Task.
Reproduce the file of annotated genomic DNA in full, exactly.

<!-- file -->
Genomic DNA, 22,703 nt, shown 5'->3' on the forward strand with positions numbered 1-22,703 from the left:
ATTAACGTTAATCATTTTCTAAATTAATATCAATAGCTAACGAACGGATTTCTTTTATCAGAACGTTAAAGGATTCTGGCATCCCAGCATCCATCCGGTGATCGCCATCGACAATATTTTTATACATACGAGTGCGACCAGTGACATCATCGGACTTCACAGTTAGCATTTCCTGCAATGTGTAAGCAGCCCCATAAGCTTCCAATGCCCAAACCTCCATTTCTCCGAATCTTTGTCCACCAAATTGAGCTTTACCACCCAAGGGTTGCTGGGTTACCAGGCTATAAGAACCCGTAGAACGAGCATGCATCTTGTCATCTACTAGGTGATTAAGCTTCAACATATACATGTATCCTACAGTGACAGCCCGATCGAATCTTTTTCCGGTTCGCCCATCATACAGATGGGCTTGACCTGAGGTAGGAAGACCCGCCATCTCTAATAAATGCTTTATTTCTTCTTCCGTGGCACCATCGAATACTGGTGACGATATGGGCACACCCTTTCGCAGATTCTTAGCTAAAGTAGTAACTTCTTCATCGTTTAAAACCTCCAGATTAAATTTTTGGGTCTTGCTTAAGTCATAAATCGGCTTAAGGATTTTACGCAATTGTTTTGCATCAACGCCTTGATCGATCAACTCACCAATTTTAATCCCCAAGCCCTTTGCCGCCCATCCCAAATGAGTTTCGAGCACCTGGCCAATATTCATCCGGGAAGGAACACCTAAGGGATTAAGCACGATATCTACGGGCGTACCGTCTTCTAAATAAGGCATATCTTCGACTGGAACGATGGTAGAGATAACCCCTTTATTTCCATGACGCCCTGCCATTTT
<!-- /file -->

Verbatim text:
Genomic DNA, 22,703 nt, shown 5'->3' on the forward strand with positions numbered 1-22,703 from the left:
ATTAACGTTAATCATTTTCTAAATTAATATCAATAGCTAACGAACGGATTTCTTTTATCAGAACGTTAAAGGATTCTGGCATCCCAGCATCCATCCGGTGATCGCCATCGACAATATTTTTATACATACGAGTGCGACCAGTGACATCATCGGACTTCACAGTTAGCATTTCCTGCAATGTGTAAGCAGCCCCATAAGCTTCCAATGCCCAAACCTCCATTTCTCCGAATCTTTGTCCACCAAATTGAGCTTTACCACCCAAGGGTTGCTGGGTTACCAGGCTATAAGAACCCGTAGAACGAGCATGCATCTTGTCATCTACTAGGTGATTAAGCTTCAACATATACATGTATCCTACAGTGACAGCCCGATCGAATCTTTTTCCGGTTCGCCCATCATACAGATGGGCTTGACCTGAGGTAGGAAGACCCGCCATCTCTAATAAATGCTTTATTTCTTCTTCCGTGGCACCATCGAATACTGGTGACGATATGGGCACACCCTTTCGCAGATTCTTAGCTAAAGTAGTAACTTCTTCATCGTTTAAAACCTCCAGATTAAATTTTTGGGTCTTGCTTAAGTCATAAATCGGCTTAAGGATTTTACGCAATTGTTTTGCATCAACGCCTTGATCGATCAACTCACCAATTTTAATCCCCAAGCCCTTTGCCGCCCATCCCAAATGAGTTTCGAGCACCTGGCCAATATTCATCCGGGAAGGAACACCTAAGGGATTAAGCACGATATCTACGGGCGTACCGTCTTCTAAATAAGGCATATCTTCGACTGGAACGATGGTAGAGATAACCCCTTTATTTCCATGACGCCCTGCCATTTT